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I have just finished watching the following video where Laughlin, Gross and some students discuss e.g. about inflation. The following question is risen: Is inflation a phase transition (e.g. of the geometry of space time)?

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up vote 3 down vote accepted

The inflating universe can for example be described by the FLRW metric

$$ d\tau = dt^2-a(t)^2(dx^2 + dy^2 + dz^2)$$

The scale factor $a(t)$, which describes the expansion, is obtained from the appropriate Friedman equation which contains only the vacuum energy $\rho_0$ as source of gravity

$$ \frac{\dot{a}}{a} = \sqrt\frac{8\pi G \rho_0}{3} = H $$

with the exponential solution

$$ a = K e^{H t}$$

For inflation with this exponential expansion to occur, the the Hubble constant $H$ and therefore $\rho_0$ has to be constant.

During an inflationary phase it is assumed that the most important contrubution to the vacuum energy is due to the potential energy $V(\phi)$ of the scalar inflaton field $\phi$ which has the Lagrangian

$$ \frac{\dot{\phi}^2}{2} + \frac{(\nabla\phi)^2}{2} - V(\phi)$$

So an inflational period itself, for example the inflation of the early universe, can not be described by a phase transition; the potential energy density of the inflaton field is assumed to be about constant, sitting in the left local minimum in the figure below.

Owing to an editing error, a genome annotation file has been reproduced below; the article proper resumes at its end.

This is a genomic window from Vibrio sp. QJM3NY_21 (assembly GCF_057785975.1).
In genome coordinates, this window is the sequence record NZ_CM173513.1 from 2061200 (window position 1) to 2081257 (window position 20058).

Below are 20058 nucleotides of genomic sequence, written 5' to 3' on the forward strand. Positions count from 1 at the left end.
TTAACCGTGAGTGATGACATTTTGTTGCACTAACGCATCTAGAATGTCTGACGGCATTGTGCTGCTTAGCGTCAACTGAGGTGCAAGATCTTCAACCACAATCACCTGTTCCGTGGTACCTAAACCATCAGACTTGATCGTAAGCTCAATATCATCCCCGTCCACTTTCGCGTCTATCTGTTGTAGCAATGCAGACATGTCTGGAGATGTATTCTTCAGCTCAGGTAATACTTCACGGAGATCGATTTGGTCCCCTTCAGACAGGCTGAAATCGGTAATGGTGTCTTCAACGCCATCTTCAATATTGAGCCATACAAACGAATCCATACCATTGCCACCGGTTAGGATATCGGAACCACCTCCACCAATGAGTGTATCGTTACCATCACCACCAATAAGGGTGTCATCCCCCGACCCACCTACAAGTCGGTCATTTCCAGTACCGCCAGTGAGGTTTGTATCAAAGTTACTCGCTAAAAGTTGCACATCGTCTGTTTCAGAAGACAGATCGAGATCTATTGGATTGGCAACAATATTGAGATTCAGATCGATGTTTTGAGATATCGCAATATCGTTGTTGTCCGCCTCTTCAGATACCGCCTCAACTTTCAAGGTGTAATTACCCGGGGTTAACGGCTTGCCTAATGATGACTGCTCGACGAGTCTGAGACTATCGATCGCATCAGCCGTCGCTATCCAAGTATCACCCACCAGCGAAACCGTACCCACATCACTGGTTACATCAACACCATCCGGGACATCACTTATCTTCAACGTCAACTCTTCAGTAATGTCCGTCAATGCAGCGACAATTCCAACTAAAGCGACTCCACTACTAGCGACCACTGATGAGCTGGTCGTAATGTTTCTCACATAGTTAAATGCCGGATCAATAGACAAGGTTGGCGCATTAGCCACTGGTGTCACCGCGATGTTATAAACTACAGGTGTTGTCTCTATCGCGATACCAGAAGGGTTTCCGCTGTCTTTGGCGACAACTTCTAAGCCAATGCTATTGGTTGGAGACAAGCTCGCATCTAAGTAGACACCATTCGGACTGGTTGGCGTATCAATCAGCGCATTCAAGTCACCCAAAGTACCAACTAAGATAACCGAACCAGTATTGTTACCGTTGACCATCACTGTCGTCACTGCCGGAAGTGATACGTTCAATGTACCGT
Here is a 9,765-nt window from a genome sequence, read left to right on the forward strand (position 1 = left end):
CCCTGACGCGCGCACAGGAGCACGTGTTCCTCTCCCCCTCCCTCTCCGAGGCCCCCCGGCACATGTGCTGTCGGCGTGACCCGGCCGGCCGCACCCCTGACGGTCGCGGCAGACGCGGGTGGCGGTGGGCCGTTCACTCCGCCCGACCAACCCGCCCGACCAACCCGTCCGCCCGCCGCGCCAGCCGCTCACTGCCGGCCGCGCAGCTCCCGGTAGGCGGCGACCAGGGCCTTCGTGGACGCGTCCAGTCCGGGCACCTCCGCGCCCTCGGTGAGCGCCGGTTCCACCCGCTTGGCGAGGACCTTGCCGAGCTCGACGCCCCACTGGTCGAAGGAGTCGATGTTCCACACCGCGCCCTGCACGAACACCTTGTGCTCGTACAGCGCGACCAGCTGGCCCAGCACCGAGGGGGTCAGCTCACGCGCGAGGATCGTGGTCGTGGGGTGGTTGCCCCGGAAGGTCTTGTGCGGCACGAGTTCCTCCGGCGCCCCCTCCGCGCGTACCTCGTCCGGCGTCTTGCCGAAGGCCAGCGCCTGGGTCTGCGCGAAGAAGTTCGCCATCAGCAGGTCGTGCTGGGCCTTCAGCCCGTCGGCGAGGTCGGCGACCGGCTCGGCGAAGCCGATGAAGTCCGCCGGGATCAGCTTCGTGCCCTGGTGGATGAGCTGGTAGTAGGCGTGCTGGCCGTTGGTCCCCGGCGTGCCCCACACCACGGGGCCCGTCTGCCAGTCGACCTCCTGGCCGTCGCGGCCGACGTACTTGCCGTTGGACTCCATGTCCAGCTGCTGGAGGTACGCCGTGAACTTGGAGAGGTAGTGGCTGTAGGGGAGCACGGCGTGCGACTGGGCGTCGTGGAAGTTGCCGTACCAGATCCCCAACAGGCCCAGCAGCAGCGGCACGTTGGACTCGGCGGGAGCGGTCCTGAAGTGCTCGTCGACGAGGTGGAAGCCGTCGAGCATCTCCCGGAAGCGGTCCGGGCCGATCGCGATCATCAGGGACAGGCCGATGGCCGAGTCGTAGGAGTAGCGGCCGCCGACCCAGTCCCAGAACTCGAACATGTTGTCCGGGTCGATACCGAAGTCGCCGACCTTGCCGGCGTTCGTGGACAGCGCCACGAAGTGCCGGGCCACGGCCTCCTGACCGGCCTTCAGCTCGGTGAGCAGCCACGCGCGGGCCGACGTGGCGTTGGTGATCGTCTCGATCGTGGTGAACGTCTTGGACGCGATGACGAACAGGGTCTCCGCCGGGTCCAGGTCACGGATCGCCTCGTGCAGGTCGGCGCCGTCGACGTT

enter image description here

However the end of this early inflation which can be described by a jump to the lower value of the potential energy density (and much slower inflation) we observe today, corresponds to a phase transition during which the difference in the potential energy density of the inflaton field between the left and the right local minimum is released as some kind of latent heat (reheating) and converted to kinetic energy and finally to particles and seeds of the galaxies we observe today. More details about how the end of the early inflation can be described as a phase transition can be found for example in this paper.

As said above the inflaton field is assumed to be a scaler field; plenty of scalar fields occur for example for different physical reasons in string theory, some of them are described here or here. Some people are trying to reconstruct the potential of the inflaton field from observations.

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Thank you for the reply. By the way. What is the physical origin of the inflaton field? Why has the potential this particular form? – Hamurabi Jan 6 '13 at 14:24
Hi @Hamurabi I am not deep enough in inflationary cosmology unfortunately, but what I have heared there are many different physical mechanisms considered that could give rise to an appropriate inflaton field and I am not sure if there exist theoretical models which can exactly reproduce such a potential of the inflaton. An alternative explanation I have heared about why the early faster inflation (corresponding to a larger vacuum energy density) could have slowed down to the slower present inflation (corresponding to a very small vacuum energy density) is tunneling between two such vacua. – Dilaton Jan 7 '13 at 23:46
Maybe you could ask the two interesting questions of your comment separately to get specific answers focused on each of them? – Dilaton Jan 7 '13 at 23:47

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